Wenger Patagonian Race 2009

On the re-start, Helly Hansen Prunesco’s British contingent pushed the pace on the mountain bike leg and methodically put distance between themselves and Easy Implant on the way to checkpoint No. 2. The field soon headed into an immense trekking section — a crucial leg that would later separate the winners from the runners up. For the trek, teams were tasked to navigate with just a compass and 1:100,000-scale satellite photo maps through a mix of gnarly, half-rotten trees, squishy bogs and towering cliffs.

Helly Hansen Prunesco found it almost impossible to discern the way, describing the section as “navigating by Braille.” The team’s youngest member, Bruce Duncan, became weary as he pushed the pace. “I was pretty toasted,” he said. “I wasn’t thinking straight at that point, I didn’t eat and drink enough, I got really hypothermic, and I was up for jacking it in.”

It was a low point, but with clear heads in the early morning, the team worked out their location and were out of the forest at checkpoint No. 3 by day break on the third day of competition. The team took to their bikes in heavy rain down muddy dirt tracks then hit coast roads, where they were blown down repeatedly by howling ocean winds.

Consequences of a thorny trek

Team Easy Implant found their way out of the trek three hours behind Helly Hansen Prunesco. Team Spirit Canada completed the trek soon after, but a poor route choice forced them to swim a fast-flowing river when they slipped while crossing on foot. It left them cold and tired, and they decided to rest overnight during the ride to the checkpoint.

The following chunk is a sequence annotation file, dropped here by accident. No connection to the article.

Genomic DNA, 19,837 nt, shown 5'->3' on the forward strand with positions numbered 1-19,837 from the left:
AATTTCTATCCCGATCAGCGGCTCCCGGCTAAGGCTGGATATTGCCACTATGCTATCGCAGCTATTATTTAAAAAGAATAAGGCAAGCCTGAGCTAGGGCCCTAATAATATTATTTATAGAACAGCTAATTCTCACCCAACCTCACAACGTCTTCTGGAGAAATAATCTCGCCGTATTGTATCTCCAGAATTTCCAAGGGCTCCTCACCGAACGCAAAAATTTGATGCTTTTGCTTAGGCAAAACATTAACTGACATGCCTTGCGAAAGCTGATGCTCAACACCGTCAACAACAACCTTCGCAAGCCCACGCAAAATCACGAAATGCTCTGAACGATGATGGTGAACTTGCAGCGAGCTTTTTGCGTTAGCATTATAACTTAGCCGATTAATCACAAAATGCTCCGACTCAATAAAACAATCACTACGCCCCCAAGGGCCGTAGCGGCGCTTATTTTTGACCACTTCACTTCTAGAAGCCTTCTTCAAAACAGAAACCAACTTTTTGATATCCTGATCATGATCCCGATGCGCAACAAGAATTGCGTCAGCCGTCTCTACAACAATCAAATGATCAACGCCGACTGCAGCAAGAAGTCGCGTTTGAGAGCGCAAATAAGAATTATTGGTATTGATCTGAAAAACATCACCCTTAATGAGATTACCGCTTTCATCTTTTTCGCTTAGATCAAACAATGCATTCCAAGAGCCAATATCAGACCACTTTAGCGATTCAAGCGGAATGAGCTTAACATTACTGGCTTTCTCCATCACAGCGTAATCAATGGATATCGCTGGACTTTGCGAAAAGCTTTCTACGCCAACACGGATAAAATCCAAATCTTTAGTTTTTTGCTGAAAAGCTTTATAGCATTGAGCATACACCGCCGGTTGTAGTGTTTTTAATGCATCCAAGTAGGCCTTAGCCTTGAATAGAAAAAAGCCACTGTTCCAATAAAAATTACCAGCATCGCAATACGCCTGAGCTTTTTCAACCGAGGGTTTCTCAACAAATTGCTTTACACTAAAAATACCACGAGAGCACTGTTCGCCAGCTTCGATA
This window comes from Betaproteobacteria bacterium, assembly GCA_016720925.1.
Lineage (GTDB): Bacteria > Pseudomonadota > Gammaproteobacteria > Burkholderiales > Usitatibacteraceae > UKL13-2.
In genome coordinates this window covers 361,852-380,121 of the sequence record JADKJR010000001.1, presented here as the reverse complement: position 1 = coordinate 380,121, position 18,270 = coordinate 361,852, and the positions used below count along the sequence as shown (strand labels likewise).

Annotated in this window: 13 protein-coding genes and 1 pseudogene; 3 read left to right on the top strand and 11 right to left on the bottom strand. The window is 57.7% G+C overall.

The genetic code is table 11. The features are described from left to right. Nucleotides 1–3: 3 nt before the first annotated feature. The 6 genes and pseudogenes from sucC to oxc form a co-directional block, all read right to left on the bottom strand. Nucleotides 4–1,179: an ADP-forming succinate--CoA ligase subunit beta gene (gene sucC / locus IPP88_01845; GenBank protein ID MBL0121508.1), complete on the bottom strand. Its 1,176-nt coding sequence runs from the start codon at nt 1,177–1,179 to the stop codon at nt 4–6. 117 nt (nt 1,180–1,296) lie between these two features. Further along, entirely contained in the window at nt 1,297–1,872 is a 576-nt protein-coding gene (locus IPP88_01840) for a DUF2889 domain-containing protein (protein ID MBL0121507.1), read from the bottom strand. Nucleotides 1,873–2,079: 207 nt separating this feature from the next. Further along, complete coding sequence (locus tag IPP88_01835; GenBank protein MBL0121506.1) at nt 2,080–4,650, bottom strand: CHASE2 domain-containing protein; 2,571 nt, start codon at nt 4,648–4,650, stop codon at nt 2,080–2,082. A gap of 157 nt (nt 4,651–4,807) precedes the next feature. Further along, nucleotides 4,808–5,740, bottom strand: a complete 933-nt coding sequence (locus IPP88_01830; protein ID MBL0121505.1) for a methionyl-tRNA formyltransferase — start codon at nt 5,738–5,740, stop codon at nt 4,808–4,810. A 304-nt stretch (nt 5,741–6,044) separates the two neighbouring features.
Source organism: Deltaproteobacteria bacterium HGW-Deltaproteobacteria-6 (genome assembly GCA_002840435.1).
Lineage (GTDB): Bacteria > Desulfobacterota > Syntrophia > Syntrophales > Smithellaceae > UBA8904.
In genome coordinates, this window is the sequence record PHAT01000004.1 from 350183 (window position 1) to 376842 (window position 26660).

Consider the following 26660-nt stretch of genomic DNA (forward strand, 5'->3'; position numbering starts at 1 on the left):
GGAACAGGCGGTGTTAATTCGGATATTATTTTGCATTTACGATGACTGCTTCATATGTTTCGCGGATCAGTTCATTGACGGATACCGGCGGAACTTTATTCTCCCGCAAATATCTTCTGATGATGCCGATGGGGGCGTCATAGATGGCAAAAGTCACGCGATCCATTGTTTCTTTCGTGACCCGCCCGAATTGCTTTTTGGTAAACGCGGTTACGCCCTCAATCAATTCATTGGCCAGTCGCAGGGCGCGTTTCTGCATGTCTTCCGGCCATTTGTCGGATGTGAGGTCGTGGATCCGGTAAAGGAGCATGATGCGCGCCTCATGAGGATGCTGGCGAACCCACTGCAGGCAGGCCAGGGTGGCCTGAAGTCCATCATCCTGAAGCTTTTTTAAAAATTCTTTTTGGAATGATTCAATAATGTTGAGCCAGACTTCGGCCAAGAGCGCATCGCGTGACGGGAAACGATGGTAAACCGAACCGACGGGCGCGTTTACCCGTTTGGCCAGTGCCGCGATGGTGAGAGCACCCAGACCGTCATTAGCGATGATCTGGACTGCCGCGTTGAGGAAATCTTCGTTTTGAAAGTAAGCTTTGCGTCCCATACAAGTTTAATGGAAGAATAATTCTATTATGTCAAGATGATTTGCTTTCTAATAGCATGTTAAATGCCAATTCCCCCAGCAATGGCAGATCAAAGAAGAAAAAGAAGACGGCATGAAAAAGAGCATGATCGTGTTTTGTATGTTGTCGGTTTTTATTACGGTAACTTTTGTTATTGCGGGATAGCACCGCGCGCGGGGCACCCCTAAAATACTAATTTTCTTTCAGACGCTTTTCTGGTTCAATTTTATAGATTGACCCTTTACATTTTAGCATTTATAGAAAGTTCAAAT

The lead two were forced to stop overnight at checkpoint No. 4, with kayaking not permitted in darkness, so each team’s race clock stopped on arrival and Helly Hansen Prunesco banked a five-hour lead, ate well and were well rested before hitting the Seno Otway, a large inland sound, the following morning on day four of the race.

Easy Implant began the kayak just an hour later, just as Canada Spirit arrived at the checkpoint. The third-placed team had raced hard to complete the biking section but missed the kayak cut-off and, with their race clock stopped, had an entire day of rest before the next day’s kayak start, where they were joined by Calleva, Buff, and Trespass, the remaining three teams now dropped from the course.

The Seno Otway was rough and white-capped, with swells of around two or three metres, but Helly Hansen Prunesco and Easy Implant made it across the open stretch and down Wickhand Fjord, past jagged mountain scenery, to reach the portage, where they dragged the kayaks 18km across marshy ground and dense jungle.

Overview Race Map

Helly Hansen made the end of the portage quickly, in around five hours, but not in time to start the kayak before dark, forcing them to spend the night in a bivouac as the slower Easy Implant team caught up. They were virtually neck-and-neck by checkpoint No. 5, at the start of day five, and the start of what was predicted to be the toughest trekking section ever undertaken in an expedition race.

Indeed, the race organizers — perhaps the only other humans ever to have trekked in the area — admitted it was extreme, with only one safe path to get through. Notes in the race’s route book described one valley as “the only safe way out” and asked for “careful evaluation” of mountain rivers that could be dangerous to cross.

continued on next page. . .

Stephen Regenold

Stephen Regenold is Founder of GearJunkie, which he launched as a nationally-syndicated newspaper column in 2002. As a journalist and writer, Regenold has covered the outdoors industry for two decades, including as a correspondent for the New York Times. A father of five, Regenold and his wife live in Minneapolis.